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Lisa Yancey on how travel breaks down ‘ideas of otherness’ and expands our humanity

We caught up with founder and president of Yancey Consulting to talk about all things travel.

Lisa in the Highlands in Scotland.

For Lisa Yancey, founder and president of Yancey Consulting, traveling is about more than relaxing in a faraway locale. The entrepreneurial strategist, who advises businesses and organizations on dismantling inequities, enriching marginalized communities, building leadership, and amplifying diverse perspectives, believes that travel provides opportunities for growth. “To really travel, it’s about exposure to different and to break down ideas of otherness to building our understanding and empathy of something that may be different,” said the 47-year-old Atlanta native, who lives in Mount Vernon, N.Y. “To expand our humanity, to expand our empathy muscles . . . that’s what travel does for me.” Yancey, a Boston College Law School graduate, was a recent speaker at “The Lunch Room,” the American Repertory Theater’s virtual talk show that features artists, activists, and civic leaders for curated conversations and interactive Q&As (available for viewing on ART’s website). We caught up with her to talk about all things travel.

Favorite vacation destination?


Any beautiful place that I’ve never experienced before that I get to experience for the first time. I usually have filters for vacations: I need to be able to engage authentically with locals; I like places that are pedestrian; I love markets with a bounty of produce for cooking; and there must be wine options. I also must be able to engage with nature — either with the sea or mountains. Nature is critical. Last, but certainly not least, I need reliable Wi-Fi.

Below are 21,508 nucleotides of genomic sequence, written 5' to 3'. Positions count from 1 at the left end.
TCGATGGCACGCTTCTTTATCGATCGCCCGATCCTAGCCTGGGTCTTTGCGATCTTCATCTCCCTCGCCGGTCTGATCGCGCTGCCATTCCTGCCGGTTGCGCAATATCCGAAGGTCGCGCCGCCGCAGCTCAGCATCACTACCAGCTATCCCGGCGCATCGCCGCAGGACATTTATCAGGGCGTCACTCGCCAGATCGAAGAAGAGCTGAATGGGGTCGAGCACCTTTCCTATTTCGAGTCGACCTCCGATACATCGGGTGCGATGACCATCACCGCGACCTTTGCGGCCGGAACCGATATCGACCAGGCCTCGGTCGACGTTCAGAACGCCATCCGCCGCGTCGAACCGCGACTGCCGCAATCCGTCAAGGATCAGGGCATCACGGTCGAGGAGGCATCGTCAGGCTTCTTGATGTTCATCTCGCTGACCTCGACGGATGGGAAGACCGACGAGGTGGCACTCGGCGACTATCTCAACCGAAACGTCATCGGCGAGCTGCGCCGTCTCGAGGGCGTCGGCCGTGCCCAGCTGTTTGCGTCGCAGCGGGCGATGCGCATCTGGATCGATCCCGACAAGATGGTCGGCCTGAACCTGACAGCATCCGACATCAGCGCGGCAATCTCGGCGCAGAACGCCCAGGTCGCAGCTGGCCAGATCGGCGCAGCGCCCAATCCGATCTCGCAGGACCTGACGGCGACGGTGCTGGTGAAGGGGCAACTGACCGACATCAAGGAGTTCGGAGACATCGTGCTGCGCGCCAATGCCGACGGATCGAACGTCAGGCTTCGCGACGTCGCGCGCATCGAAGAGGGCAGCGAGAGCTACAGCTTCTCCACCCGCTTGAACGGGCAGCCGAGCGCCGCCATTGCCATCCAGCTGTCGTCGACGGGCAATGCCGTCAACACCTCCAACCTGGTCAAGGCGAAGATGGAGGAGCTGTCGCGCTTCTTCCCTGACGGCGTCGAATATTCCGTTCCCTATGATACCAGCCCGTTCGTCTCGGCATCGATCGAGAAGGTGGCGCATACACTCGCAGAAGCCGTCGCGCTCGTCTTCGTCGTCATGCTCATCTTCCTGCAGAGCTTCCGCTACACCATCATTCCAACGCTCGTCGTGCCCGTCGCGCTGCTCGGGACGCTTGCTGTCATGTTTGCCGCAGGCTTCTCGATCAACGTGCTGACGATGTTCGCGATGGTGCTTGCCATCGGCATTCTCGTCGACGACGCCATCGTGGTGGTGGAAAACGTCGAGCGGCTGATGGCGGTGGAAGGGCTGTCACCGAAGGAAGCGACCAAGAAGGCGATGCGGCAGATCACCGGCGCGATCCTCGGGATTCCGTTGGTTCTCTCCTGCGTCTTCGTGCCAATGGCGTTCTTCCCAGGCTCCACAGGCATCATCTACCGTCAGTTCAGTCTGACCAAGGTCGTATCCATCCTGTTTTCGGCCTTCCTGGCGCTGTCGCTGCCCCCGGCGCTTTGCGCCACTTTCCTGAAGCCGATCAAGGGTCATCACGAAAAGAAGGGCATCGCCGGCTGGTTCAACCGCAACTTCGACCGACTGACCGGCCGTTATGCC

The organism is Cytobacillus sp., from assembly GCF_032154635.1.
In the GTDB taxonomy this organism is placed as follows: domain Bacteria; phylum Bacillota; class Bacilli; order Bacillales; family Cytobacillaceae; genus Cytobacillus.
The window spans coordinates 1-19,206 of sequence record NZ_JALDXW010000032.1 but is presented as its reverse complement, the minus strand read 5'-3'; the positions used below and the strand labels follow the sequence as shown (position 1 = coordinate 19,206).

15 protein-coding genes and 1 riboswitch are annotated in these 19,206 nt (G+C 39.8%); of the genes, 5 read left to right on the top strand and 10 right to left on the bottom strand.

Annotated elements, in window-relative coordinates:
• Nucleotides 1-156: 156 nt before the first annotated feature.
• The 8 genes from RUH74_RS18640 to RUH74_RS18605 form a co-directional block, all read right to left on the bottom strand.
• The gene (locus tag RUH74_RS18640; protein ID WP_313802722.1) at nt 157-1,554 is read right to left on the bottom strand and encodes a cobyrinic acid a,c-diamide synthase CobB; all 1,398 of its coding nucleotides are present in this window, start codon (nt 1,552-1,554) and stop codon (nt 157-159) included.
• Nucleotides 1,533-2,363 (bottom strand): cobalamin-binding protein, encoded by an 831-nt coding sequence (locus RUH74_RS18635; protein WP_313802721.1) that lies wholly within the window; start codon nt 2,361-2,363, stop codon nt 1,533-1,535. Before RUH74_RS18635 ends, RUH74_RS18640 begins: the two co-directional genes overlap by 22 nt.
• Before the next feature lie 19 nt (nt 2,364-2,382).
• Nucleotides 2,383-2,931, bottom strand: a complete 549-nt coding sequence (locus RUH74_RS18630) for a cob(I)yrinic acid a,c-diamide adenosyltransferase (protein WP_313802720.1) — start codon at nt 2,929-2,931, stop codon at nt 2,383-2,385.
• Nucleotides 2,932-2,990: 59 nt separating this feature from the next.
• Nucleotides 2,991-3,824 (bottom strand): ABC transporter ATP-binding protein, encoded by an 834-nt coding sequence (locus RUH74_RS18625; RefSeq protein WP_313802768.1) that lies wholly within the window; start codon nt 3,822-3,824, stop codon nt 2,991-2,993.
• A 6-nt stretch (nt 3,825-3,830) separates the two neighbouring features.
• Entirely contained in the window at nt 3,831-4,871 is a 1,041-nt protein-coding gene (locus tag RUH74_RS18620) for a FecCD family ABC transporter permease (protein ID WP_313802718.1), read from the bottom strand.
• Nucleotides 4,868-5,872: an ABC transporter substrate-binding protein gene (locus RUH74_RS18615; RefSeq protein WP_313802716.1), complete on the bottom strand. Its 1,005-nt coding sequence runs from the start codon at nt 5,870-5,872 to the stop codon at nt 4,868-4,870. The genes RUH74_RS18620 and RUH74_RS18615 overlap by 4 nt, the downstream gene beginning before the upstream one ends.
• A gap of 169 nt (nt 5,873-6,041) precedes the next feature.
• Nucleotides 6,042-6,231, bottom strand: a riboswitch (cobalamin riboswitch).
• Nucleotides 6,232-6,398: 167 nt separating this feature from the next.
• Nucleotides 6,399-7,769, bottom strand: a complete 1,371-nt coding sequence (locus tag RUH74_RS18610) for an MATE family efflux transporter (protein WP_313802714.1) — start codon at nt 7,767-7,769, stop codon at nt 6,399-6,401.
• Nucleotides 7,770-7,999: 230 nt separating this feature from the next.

Favorite food or drink while vacationing?

Food? Tuna tartar/sushi. Drink? Wine.

Where would you like to travel to but haven’t?

Well, the next place I’m traveling this year answers this question. Mauritius [an island off the coast of southeastern Africa]. I haven’t been there yet — but will, come June 2021.

One item you can’t leave home without when traveling?



Aisle or window?

Aisle on short flights — three hours or less — and window on longer flights. I like the aisle ‘cause I hate to have to ask for passage to the bathroom. On longer flights, I like the window because I get to control the light.

Favorite childhood travel memory?

Traveling to the Tennessee mountains. My mom planned a trip where the entire family — seven of us — hiked up McCloud Mountain. I have no idea how she did that with kids, but moms are super heroines. And, I remember becoming fully covered by the clouds and then having the opportunity to ride the trolley down the mountain. It was fascinating!

Guilty pleasure when traveling?


Best travel tip?

Do it often and splurge on at least one thing that gives you joy.